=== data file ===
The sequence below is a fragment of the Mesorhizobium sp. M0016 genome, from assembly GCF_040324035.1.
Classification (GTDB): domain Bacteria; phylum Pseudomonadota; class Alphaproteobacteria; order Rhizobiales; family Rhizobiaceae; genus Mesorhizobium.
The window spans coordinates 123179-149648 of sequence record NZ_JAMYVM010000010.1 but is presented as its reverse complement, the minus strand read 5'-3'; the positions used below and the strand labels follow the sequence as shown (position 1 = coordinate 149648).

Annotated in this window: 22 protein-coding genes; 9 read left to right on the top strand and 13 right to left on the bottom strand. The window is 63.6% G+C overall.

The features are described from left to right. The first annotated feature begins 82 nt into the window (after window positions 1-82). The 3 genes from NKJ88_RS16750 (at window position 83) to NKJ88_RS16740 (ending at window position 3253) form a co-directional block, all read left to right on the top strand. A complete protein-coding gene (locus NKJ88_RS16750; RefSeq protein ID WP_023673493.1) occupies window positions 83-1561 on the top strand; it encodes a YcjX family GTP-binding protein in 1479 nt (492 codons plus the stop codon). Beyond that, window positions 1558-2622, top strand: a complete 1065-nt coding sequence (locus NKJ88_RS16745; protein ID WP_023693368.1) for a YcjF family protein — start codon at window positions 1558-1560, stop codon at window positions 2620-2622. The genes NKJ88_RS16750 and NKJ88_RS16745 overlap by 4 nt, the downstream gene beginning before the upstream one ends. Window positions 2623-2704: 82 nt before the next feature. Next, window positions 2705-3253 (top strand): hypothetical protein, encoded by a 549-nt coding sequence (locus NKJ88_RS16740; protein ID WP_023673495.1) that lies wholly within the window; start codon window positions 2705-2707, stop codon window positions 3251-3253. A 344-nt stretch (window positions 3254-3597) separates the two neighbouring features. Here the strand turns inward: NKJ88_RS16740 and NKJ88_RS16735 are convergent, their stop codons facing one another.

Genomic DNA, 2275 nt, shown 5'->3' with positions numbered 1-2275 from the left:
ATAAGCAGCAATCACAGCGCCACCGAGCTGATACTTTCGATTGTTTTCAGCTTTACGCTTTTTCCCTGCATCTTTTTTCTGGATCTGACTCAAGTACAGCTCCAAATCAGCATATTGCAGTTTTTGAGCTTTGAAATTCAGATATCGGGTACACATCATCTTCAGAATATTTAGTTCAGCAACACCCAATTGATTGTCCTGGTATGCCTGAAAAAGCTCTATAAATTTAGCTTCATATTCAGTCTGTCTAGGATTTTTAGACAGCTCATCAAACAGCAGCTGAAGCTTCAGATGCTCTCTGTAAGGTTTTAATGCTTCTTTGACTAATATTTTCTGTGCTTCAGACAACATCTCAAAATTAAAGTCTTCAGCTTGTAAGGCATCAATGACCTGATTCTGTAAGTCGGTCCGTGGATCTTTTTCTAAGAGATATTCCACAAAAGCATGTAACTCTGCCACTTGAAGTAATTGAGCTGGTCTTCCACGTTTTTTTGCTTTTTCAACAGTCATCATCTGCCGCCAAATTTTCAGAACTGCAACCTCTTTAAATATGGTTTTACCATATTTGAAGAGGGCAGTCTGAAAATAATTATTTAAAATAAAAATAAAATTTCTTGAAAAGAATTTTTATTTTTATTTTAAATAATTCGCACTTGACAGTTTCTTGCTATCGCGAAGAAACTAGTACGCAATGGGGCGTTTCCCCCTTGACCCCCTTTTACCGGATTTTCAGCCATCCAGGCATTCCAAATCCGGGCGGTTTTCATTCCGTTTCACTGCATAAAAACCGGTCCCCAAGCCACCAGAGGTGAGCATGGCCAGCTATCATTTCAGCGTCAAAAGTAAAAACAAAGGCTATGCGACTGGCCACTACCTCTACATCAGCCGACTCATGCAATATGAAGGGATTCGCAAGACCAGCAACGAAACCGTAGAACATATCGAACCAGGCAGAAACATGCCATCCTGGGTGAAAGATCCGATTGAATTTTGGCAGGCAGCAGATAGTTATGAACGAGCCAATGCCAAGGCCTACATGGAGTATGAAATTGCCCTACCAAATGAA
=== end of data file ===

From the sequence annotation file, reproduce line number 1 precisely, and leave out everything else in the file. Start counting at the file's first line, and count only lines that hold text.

The sequence below is a fragment of the Mesorhizobium sp. M0016 genome, from assembly GCF_040324035.1.